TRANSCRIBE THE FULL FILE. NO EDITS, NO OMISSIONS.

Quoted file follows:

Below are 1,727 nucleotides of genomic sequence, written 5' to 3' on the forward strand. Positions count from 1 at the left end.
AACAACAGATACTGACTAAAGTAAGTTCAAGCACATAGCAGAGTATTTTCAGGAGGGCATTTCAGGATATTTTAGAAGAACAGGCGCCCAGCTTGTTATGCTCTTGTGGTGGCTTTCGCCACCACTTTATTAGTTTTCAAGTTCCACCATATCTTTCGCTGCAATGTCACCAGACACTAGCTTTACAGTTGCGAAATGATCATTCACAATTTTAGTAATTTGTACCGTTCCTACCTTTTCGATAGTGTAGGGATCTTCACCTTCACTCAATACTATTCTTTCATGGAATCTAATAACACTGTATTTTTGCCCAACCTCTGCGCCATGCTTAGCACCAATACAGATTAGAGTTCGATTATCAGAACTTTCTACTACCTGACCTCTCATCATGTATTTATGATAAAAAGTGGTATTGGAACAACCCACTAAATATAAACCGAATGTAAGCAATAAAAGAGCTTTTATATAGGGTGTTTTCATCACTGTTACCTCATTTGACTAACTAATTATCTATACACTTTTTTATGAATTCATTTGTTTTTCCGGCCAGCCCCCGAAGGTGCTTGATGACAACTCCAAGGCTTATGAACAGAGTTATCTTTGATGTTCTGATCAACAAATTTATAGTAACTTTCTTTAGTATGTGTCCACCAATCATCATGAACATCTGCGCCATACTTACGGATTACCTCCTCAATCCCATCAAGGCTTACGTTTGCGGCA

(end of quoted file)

Below are 1,727 nucleotides of genomic sequence, written 5' to 3' on the forward strand. Positions count from 1 at the left end.
AACAACAGATACTGACTAAAGTAAGTTCAAGCACATAGCAGAGTATTTTCAGGAGGGCATTTCAGGATATTTTAGAAGAACAGGCGCCCAGCTTGTTATGCTCTTGTGGTGGCTTTCGCCACCACTTTATTAGTTTTCAAGTTCCACCATATCTTTCGCTGCAATGTCACCAGACACTAGCTTTACAGTTGCGAAATGATCATTCACAATTTTAGTAATTTGTACCGTTCCTACCTTTTCGATAGTGTAGGGATCTTCACCTTCACTCAATACTATTCTTTCATGGAATCTAATAACACTGTATTTTTGCCCAACCTCTGCGCCATGCTTAGCACCAATACAGATTAGAGTTCGATTATCAGAACTTTCTACTACCTGACCTCTCATCATGTATTTATGATAAAAAGTGGTATTGGAACAACCCACTAAATATAAACCGAATGTAAGCAATAAAAGAGCTTTTATATAGGGTGTTTTCATCACTGTTACCTCATTTGACTAACTAATTATCTATACACTTTTTTATGAATTCATTTGTTTTTCCGGCCAGCCCCCGAAGGTGCTTGATGACAACTCCAAGGCTTATGAACAGAGTTATCTTTGATGTTCTGATCAACAAATTTATAGTAACTTTCTTTAGTATGTGTCCACCAATCATCATGAACATCTGCGCCATACTTACGGATTACCTCCTCAATCCCATCAAGGCTTACGTTTGCGGCA